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Oregon’s 5th District

In his first race, Schrader won with 54 percent of the vote. He won his subsequent races with 51.3 percent, 54 percent, 53.7 percent, and 53.5 percent. In 2011, the Oregon State Legislature approved a new map of congressional districts based on updated population information from the 2010 census, but it hasn’t had a meaningful impact on Schrader.

In 2016, Trump took Marion, Polk and Tillamook counties. Clinton carried Lincoln, Benton, Clackamas, and Multnomah counties, winning heavily populated Multnomah 73.3 to 17 percent. In the end, Clinton carried the 5th District with 48.3 percent of the vote versus Trump’s 44.1 percent.

Schrader’s winning margins to date have been consistent and comfortable, but not breathtaking. They would likely have been higher without the presence of multiple other party candidates in the general elections, who have been draining principally liberal votes. In 2016, for example, the Pacific Green Party took 3.4 percent of the votes. In 2014, three other parties captured a total of 6.7 percent of the vote.

Although voter registration trends aren’t consistently matching actual election trends, Schrader’s district is becoming increasingly Democratic, though also more non-affiliated.

In Nov. 2012, there were 158,885 registered Democrats, 148,464 Republicans and 89,539 non-affiliated voters in the district. By Nov. 2016, it had shifted to 176,868 registered Democrats, 155,430 registered Republicans and 135,233 non-affiliated voters.

Is Schrader as vulnerable as the National Republican Congressional Committee believes? I don’t think so. Even though he’s been in Congress fewer terms than DeFazio, his district is likely safer for a Democrat, and becoming more so.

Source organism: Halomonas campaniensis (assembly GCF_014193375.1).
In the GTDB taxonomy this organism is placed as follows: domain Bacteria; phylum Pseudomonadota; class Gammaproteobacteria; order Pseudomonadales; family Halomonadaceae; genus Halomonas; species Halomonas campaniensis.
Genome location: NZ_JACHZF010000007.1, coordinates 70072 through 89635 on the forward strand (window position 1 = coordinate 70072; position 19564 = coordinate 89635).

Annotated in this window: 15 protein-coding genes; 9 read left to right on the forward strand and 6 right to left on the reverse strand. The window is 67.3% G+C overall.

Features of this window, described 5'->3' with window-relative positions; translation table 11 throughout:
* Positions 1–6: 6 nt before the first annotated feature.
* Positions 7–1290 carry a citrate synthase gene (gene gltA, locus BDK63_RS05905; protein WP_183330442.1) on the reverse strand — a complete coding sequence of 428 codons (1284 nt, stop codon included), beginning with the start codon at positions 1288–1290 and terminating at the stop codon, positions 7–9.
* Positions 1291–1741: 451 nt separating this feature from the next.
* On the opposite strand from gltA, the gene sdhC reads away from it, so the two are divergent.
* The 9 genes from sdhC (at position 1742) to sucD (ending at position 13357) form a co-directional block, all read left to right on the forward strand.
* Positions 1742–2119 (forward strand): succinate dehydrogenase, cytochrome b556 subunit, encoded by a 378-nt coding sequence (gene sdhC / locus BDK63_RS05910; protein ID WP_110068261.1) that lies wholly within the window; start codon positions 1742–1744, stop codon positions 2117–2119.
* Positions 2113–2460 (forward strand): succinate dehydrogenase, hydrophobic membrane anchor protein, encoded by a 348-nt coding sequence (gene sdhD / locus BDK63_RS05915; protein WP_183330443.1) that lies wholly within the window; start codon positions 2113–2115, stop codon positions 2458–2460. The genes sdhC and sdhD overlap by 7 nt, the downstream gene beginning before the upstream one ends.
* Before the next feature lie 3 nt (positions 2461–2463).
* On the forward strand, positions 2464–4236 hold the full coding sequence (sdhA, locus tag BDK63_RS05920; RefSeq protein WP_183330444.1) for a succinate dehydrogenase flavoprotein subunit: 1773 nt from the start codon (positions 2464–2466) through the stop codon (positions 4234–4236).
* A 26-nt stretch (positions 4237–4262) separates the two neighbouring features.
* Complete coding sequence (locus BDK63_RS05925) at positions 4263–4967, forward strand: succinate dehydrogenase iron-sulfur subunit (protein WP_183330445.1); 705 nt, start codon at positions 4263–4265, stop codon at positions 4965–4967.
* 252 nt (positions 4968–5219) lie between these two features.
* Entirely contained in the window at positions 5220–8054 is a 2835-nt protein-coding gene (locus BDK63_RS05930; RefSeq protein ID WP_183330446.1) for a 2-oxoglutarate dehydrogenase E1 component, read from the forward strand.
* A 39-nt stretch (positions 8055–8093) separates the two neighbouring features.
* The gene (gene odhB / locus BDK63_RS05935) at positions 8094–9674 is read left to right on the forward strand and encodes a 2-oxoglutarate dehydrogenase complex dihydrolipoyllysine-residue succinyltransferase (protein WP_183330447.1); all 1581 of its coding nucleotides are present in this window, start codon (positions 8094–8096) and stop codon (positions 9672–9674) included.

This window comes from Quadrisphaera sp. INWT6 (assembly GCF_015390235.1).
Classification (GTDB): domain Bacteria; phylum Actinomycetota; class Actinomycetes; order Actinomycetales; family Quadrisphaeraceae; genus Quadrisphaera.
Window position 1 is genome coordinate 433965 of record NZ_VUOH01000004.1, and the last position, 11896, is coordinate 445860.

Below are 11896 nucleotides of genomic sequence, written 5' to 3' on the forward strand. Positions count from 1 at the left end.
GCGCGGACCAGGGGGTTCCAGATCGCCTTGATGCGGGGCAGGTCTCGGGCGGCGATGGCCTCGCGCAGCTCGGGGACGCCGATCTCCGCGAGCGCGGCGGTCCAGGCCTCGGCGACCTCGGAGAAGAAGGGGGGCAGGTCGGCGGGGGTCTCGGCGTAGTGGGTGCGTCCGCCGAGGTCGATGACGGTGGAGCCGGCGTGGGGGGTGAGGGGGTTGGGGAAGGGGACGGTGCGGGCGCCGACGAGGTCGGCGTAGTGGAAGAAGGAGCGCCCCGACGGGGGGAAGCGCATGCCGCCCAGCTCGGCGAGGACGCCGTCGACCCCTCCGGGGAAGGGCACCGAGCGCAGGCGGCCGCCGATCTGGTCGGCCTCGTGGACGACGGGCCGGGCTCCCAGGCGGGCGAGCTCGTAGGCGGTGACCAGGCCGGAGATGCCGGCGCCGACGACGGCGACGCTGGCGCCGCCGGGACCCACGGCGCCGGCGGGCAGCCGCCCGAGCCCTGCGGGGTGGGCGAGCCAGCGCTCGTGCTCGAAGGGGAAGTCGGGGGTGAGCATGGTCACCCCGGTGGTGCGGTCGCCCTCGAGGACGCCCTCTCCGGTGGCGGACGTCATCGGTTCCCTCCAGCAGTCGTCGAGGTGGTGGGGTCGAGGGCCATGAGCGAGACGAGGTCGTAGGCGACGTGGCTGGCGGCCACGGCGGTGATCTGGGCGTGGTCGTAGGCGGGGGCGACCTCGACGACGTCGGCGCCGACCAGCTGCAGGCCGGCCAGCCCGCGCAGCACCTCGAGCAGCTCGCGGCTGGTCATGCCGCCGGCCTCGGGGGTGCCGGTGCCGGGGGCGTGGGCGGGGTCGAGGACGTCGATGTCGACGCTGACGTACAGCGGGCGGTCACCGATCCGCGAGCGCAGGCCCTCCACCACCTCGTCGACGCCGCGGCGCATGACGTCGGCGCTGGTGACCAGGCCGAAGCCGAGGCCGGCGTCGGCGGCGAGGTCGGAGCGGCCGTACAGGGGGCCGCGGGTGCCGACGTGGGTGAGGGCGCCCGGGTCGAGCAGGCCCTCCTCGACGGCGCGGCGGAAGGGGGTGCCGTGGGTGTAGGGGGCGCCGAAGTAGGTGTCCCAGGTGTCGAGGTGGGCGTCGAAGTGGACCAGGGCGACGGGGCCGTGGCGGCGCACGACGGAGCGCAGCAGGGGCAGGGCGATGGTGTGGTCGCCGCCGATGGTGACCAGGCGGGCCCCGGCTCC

How about DeFazio?

I know, he’s been in office for 30 years and just keeps rolling along, seemingly invincible. But I think he’s more vulnerable than he looks. He hasn’t so much been winning as the Republicans have been losing with uninspiring, ideologically rigid candidates.

My advice to the National Republican Congressional Committee. Don’t divide your limited resources in an effort to capture both seats. Instead, focus on finding a strong moderate candidate to run against DeFazio in 2018, building a war chest sufficient for a credible race and running a sophisticated campaign.

Dennis Richardson showed a Republican can win in Oregon. If the right things fall in place, the 4th District could be next.

 

 

 

 

 

 

 

Brad Avakian and his party are worried

With polls showing Republican Dennis Richardson leading Democrat Brad Avakian in the Oregon Secretary of State race, it looks like Avakian’s supporters are worried.

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Why isn’t this man smiling?

Just in the first three days of this month they pumped $398,915 into his campaign, according to state filings.

Although union members account for just 14.8 percent of wage and salary workers in Oregon, they play a big role in Avakian’s campaign. Union donations in the first three days of November included: